... These numerical coincidences seem to be telling us something profound. It appears that Aristotle’s metaphor of a city as a living thing is more than merely poetic. There may be deep laws of collective organization at work here, the same laws for aggregates of people and cells.

Tuesday, May 19, 2009

Weekend Photo

Wooden Bridge in Holmdel, NJ

In the wake of the recession

The recession and its effects on professional jobs...

While recession has hit hardest at blue-collar workers, it is taking its toll on professional jobs as well. Unemployment for professionals overall increased by roughly four percent between August 2008 and April 2009. But the recession is hitting much harder at certain types of professionals. Computing and mathematical jobs (heavy on software engineers, computer scientists, and systems analysts) are down 9.3 percent; engineering and architectural jobs (two-thirds engineering) are down 10.3 percent; and "creative professional" jobs - working artists, musicians, dancers, entertainers, reporters, editors, writers, and other media types - are down 11.3 percent.

Image from here.

Rummy's crusade - disturbing reminders

Peddling the holy war - a slideshow of the first pages of top-secret intelligence briefings produced by Donald Rumsfeld's Pentagon trying to drum up support for the Iraq war. In retrospect, one is almost glad that worse things did not befall the world. 



In the days surrounding the U.S. invasion of Iraq, cover sheets began adorning top-secret intelligence briefings produced by Donald Rumsfeld's Pentagon. The sheets juxtaposed war images with inspirational Bible quotes and were delivered by Rumsfeld himself to the White House, where they were read by the man who, just after September 11, referred to America's war on terror as a 'crusade'.

Toon


This one reminded me of the time I ran into someone who was walking her rodent (or so it seemed)... From here.

Can Banksy keep it real any longer?

Now that Banksy is making actual money off his fame, some of his fans are reconsidering...

But the Banksy buzz is getting old. For years, we’ve debated the identity of this British graffiti artist, whose work began appearing on Bristol streets in 1993 and now sells for record prices. (Though his auction prices have fallen between 30-50% in the recession.) Is he a talented prankster from Bristol? A subversive art collective? A dinner guest at Joan Collins’s house? A man named Robin Gunningham? Did he just paint his own self-portrait? And what do his spray-painted stencils really mean, anyway? Do we give him too much credit? Not enough? These riddles have long been fascinating, largely for their Rorschach-worthiness: Banksy's anonymity has allowed us to turn him into what we want him to be.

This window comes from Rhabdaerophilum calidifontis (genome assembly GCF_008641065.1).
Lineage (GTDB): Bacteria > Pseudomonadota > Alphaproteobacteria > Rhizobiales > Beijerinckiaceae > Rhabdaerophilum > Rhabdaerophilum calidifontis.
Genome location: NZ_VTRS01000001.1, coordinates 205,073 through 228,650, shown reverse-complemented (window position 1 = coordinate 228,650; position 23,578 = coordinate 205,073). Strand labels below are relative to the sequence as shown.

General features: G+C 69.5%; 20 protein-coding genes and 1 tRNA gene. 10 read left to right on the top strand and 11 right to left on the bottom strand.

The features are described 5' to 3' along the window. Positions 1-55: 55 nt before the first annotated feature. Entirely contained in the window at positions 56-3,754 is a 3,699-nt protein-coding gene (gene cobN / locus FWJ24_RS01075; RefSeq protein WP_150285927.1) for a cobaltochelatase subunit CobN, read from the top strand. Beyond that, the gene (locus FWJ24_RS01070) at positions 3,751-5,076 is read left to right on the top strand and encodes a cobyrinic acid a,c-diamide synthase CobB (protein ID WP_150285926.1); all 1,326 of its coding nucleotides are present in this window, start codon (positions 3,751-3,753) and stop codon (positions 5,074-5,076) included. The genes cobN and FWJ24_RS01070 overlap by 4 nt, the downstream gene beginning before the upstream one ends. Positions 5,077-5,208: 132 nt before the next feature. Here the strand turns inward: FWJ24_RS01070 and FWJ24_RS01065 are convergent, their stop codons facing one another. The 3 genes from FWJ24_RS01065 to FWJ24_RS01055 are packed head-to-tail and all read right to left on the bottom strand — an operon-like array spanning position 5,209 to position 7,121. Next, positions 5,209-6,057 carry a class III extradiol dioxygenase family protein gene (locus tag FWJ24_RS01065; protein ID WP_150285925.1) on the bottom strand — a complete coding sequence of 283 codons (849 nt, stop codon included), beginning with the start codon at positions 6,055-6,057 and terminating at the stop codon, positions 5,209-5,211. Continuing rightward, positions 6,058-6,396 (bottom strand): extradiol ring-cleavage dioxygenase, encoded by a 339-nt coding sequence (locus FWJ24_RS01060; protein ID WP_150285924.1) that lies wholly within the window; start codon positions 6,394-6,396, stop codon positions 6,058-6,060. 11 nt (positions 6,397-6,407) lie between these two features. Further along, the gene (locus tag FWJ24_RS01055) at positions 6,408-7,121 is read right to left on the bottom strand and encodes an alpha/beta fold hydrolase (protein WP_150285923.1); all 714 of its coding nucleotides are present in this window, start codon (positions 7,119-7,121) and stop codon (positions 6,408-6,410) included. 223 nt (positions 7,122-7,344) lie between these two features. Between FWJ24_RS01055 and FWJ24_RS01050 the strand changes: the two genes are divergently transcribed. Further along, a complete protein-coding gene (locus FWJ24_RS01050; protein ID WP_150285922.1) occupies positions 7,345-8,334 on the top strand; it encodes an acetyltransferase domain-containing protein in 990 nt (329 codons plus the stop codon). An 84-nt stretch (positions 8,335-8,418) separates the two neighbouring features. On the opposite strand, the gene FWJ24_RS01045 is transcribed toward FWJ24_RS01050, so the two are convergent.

... I’m bored of Banksy. Sure, I enjoy stumbling across his work in alleys and splashed on buildings throughout London. And occasionally the artist has created work both bracingly timely and incisive (”NOLA", is a particularly good example). But it is impossible to contain the raw energy of street art in a formal art space, where any anti-establishment strains in his work are bled away beneath the expensive track lighting.

'Keep it Real', Banksy, Stencil and spraypaint on canvas, 2002, 8" x 8"

From here: The Banksy show now on at the Andipa Gallery in posh Chelsea, until May 16th, rekindles the conversation. Acoris Andipa, director of the tiny gallery, has gathered his personal collection of 35 Banksy originals (some signed) together with several more common prints. Andipa told me he’s paid up to six figures for Bansky works, which he describes as “brilliant” with a “poignant social narrative.”

Readings...

Now that it is commencement season and speeches are all the rage, it was good to read David Foster Wallace's 2005 commencement speech at Kenyon College.

... But most days, if you're aware enough to give yourself a choice, you can choose to look differently at this fat, dead-eyed, over-made-up lady who just screamed at her kid in the checkout line. Maybe she's not usually like this. Maybe she's been up three straight nights holding the hand of a husband who is dying of bone cancer. Or maybe this very lady is the low-wage clerk at the motor vehicle department, who just yesterday helped your spouse resolve a horrific, infuriating, red-tape problem through some small act of bureaucratic kindness. Of course, none of this is likely, but it's also not impossible. It just depends what you want to consider. If you're automatically sure that you know what reality is, and you are operating on your default setting, then you, like me, probably won't consider possibilities that aren't annoying and miserable. But if you really learn how to pay attention, then you will know there are other options. It will actually be within your power to experience a crowded, hot, slow, consumer-hell type situation as not only meaningful, but sacred, on fire with the same force that made the stars: love, fellowship, the mystical oneness of all things deep down.

Shylock's pound of flesh (new and improved ideas)

From the annals of usury, news that credit card predators are looking to cardholders who make their payments on time as a prime source of revenue going forward.

Now Congress is moving to limit the penalties on riskier borrowers, who have become a prime source of billions of dollars in fee revenue for the industry. And to make up for lost income, the card companies are going after those people with sterling credit.
...Banks are expected to look at reviving annual fees, curtailing cash-back and other rewards programs and charging interest immediately on a purchase instead of allowing a grace period of weeks, according to bank officials and trade groups.

Fun credit card company facts and a gentle reminder on how unfettered capitalism basically screws the consumer: 

  • The amount of money generated by penalty fees like late charges and exceeding credit limits should top $20 billion this year.
  • 70 percent of card issuers’ revenue came from interest charges, and the portion from penalty rates appeared to be growing

'Suburb Train', 1988. From the works of Ukrainian-born photographer Boris Savelev. More here.

Monday, May 18, 2009

Photo

Hundreds of thousands of Pakistanis have fled fighting between the army and Taliban militants in a northwestern valley, moving to camps like the Chota Lahore Refugee Camp in Swabi, Pakistan. This portrait by Mohammad Sajjad of The Associated Press from a new NYTimes photography blog.